The Commission published on 2 February 2016 a Communication to the Council and the Parliament on an Action Plan tofurther step up the fight against the financing of terrorism (COM (2016) 50). The Action Plan builds on existing EU rules to adapt to new threats and aims at updating EU policies in line with international standards. In the context of the Commission's action to extent the scope of the Regulation on the controls of cash entering or leaving the Community, reference is made to the appropriateness to explore the relevance of potential upper limits to cash payments.
Cash has the important feature of offering anonymity to transactions. Such anonymity may be desired for legitimate reason (e.g. protection of privacy). But, such anonymity can also be misused for money laundering and terrorist financing purposes. The possibility to conduct large cash payments facilitates money laundering and terrorist financing activities because of the difficulty to control cash payment transactions.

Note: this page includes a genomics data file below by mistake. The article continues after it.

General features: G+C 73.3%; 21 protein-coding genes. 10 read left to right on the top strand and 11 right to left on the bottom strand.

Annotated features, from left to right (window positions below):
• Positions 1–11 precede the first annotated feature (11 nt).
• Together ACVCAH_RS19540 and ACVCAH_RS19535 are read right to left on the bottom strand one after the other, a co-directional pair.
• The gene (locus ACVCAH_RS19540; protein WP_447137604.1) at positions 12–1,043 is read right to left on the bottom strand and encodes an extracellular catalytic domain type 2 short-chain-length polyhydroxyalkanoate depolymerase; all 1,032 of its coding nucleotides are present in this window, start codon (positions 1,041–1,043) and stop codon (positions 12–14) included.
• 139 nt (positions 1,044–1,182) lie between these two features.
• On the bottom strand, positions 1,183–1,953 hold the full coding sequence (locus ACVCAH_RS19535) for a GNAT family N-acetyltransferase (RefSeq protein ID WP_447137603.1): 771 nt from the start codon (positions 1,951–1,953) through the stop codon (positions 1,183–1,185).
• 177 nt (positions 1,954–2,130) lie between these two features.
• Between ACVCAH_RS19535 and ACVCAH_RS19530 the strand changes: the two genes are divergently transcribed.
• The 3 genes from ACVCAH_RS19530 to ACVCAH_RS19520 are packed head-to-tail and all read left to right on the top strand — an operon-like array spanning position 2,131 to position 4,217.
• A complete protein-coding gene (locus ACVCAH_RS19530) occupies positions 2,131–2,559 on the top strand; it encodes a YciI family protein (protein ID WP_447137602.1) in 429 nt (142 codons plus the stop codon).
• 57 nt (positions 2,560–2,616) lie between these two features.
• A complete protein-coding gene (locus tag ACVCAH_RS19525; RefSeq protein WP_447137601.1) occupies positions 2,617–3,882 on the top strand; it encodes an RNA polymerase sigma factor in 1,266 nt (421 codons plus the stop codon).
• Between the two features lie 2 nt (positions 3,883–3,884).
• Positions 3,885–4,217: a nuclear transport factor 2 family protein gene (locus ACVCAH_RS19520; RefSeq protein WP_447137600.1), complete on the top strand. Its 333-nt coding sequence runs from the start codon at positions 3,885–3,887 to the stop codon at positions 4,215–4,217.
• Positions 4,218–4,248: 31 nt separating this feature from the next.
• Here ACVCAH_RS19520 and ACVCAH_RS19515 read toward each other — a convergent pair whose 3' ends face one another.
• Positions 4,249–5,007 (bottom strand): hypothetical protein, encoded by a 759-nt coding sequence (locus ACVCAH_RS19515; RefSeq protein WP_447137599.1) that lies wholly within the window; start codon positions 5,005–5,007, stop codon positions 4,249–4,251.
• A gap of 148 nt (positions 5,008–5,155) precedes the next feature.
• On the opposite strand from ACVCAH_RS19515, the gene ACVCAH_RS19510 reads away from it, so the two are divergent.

Restricting large payments in cash, in addition to cash declarations and other AML obligations, would hamper the operation of terrorist networks, and other criminal activities, i.e. have a preventive effect. It would also facilitate further investigations to track financial transactions in the course of terrorist activities. Effective investigations are hindered as cash payments transactions are anonymous. Thus restrictions on cash payments would facilitate investigations. However, as cash transactions are moved to the financial system, it is essential that financial institutions have adequate controls and procedures in place that enable them to know the person with whom they are dealing. Adequate due diligence on new and existing customers is a key part of these controls in, line with the AMLD.